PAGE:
Malignant transformation occurs in 7.5% of porokeratotic lesions. It is common in large, long-standing lesions and the linear subtype [4]. There is a reported case of development of invasive squamous cell carcinoma in a porokeratosis ptychotropica lesion, and this malignant transformation occurred 18 years after diagnosis of the porokeratosis ptychotropica [6]. Therefore, long-term follow-up of porokeratosis ptychotropica seems important considering its chronic nature, large size, and potential for malignant transformation [4,6].
There are no established treatment alternatives for porokeratosis ptychotropica [7,8]. Conventional treatment options include topical steroid, retinoid, imiquimod, 5-fluorouracil, isotretinoin, excimer laser, photodynamic therapy, intralesional steroid or bleomycin injection, cryotherapy, CO2 laser, and dermatome and excision. None of these options seems to achieve complete clearance [9,10].
There are only three reports of porokeratosis ptychotropica in the Korean literature [11-13], and 45 cases have been reported in the dermatologic literature. Therefore, in this case report, we attempted to highlight the awareness of this condition and emphasize that clinicians should consider porokeratosis ptychotropica in their differential diagnosis when encountering pruritic eruptions in the gluteal regions. Early skin biopsy and appropriate diagnosis are essential because long-term monitoring of such patients is warranted, considering the potential malignant transformation of these lesions [10].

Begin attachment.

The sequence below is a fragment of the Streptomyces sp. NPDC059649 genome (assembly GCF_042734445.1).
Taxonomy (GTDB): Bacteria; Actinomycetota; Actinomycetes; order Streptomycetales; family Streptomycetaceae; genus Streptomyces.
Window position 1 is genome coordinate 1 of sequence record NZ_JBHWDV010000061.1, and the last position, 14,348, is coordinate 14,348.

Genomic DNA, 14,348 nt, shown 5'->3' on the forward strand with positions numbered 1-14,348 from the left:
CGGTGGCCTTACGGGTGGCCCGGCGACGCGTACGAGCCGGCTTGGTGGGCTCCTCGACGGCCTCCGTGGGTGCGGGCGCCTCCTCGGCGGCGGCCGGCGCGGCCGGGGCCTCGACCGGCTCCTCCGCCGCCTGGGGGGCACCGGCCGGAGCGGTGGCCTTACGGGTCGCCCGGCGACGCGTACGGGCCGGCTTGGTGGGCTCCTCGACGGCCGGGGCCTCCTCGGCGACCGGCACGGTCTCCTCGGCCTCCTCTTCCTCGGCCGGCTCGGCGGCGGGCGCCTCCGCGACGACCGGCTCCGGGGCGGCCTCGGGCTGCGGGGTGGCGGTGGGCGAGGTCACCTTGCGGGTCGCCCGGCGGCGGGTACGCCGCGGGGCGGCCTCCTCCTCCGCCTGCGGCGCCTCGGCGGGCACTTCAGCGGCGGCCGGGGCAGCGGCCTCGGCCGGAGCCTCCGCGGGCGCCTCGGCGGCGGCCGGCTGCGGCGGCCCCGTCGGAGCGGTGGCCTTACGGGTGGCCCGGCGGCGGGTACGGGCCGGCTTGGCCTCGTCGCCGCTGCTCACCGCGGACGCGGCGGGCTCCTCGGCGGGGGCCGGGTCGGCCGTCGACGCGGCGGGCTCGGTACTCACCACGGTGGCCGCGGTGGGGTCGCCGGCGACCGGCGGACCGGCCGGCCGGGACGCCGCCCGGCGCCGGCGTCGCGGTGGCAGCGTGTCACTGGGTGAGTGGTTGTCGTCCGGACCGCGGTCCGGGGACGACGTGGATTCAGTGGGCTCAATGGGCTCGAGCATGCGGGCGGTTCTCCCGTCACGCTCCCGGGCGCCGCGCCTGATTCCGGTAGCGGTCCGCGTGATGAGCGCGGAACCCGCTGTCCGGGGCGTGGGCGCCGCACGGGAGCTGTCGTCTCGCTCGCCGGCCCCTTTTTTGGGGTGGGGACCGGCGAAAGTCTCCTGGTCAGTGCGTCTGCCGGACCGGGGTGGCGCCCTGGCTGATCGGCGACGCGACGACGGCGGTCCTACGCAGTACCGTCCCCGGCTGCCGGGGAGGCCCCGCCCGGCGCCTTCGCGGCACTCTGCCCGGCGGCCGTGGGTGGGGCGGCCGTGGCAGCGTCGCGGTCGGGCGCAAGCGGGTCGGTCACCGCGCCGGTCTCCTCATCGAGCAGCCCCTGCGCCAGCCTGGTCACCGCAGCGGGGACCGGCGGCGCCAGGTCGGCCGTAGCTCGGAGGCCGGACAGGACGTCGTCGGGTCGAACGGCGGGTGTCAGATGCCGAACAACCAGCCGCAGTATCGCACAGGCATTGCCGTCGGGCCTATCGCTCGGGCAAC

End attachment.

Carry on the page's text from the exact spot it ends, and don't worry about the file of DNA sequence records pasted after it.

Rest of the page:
Notes

Conflicts of interest

No potential conflict of interest relevant to this article was reported.

Funding

None.

Author contributions

Conceptualization: all authors; Data curation: YK, JMY, SAK; Formal analysis: YK, SAK; Methodology: YWR; Resources: YWR, YK; Software: YK, JMY; Supervision: SAK; Validation: YWR, SAK; Writing-original draft: YK, JMY; Writing-review & editing: YWR, YK.

Fig. 1.
(A) Asymptomatic diffuse hyperkeratotic scaly lichenoid plaques on the buttock that had persisted for several years. (B) The lesions are slightly improved at the 1-month follow-up.
jyms-2022-00549f1.jpg
Fig. 2.
(A) Skin biopsy of the buttocks reveals multiple cornoid lamellae and intense hyperkeratosis (hematoxylin and eosin [H&E] stain, x40). (B, C) Beneath the cornoid lamellae, there are some dyskeratotic cells and the granular layer is absent (H&E stain; [A] x100, [B] x200).
jyms-2022-00549f2.jpg

References